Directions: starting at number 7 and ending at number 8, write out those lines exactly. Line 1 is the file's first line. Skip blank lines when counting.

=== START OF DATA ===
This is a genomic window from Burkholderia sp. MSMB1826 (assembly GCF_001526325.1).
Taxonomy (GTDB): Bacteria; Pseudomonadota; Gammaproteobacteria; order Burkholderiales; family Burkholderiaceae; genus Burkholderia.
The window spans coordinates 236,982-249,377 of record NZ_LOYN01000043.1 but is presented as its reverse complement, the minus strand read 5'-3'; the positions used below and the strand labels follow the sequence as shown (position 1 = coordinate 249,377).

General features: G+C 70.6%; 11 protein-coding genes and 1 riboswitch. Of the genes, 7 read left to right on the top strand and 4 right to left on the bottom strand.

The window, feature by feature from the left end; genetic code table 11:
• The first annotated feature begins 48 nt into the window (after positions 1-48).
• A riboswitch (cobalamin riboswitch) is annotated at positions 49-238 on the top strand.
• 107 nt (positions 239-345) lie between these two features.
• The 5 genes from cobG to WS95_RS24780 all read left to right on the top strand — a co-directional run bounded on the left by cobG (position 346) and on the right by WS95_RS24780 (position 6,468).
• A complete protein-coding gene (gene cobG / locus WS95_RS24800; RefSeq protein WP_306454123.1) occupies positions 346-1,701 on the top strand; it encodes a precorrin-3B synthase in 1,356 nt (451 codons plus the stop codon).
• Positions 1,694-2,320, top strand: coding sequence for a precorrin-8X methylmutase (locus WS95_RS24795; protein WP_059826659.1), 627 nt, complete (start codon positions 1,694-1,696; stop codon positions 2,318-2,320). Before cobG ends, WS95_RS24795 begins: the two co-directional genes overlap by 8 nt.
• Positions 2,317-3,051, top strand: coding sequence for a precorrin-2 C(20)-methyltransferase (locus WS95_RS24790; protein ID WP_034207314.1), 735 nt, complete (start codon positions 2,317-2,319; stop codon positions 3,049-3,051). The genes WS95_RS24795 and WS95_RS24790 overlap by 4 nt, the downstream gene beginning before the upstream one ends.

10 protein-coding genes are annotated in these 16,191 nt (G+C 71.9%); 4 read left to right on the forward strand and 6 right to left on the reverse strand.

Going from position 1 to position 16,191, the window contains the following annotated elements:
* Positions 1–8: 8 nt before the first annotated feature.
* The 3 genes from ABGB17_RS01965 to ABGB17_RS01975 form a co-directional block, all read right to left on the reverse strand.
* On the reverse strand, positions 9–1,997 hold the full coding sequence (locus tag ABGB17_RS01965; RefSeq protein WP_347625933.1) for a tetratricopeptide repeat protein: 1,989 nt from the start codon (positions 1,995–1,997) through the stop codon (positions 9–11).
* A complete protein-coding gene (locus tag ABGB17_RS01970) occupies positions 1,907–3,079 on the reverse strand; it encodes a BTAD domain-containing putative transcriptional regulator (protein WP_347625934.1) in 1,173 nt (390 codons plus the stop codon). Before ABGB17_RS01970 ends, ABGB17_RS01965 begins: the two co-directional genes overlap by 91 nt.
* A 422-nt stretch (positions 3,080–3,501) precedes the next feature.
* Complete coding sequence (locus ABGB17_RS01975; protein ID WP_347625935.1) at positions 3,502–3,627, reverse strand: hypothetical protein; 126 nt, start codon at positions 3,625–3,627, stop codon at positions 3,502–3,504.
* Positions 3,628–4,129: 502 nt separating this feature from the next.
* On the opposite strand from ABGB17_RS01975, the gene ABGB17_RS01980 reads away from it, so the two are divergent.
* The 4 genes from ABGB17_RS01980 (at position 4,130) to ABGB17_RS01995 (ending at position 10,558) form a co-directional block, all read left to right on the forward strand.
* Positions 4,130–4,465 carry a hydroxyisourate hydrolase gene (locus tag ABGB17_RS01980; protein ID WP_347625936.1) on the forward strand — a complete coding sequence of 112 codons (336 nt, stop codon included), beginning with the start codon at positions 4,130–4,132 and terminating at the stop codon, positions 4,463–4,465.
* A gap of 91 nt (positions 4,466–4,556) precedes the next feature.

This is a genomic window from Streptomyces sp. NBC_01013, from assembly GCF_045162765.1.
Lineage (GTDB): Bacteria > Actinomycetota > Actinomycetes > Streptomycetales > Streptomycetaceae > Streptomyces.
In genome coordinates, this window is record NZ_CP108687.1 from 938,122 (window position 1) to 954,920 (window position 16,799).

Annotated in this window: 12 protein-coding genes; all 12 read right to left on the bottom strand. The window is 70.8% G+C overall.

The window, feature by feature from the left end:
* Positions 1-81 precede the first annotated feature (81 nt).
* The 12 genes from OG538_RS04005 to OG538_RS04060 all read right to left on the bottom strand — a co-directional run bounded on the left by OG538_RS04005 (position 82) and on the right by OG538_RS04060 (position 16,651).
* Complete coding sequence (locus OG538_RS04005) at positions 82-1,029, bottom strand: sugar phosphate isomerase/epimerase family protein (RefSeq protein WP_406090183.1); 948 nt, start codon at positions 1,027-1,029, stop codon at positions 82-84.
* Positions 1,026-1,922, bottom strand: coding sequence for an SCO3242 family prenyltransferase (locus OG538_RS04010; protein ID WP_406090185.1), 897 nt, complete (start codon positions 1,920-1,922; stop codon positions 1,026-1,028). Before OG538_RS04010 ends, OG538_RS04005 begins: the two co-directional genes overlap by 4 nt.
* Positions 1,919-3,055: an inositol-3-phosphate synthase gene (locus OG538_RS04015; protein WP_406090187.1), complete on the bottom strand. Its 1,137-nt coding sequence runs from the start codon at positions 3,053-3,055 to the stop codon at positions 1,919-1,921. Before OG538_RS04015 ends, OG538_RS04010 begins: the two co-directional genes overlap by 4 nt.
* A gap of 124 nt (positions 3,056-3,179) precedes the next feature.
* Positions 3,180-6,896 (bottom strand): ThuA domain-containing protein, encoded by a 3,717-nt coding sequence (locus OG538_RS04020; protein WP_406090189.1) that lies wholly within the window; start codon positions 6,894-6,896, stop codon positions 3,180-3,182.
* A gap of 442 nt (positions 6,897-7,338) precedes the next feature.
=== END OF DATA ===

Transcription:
• A riboswitch (cobalamin riboswitch) is annotated at positions 49-238 on the top strand.
• 107 nt (positions 239-345) lie between these two features.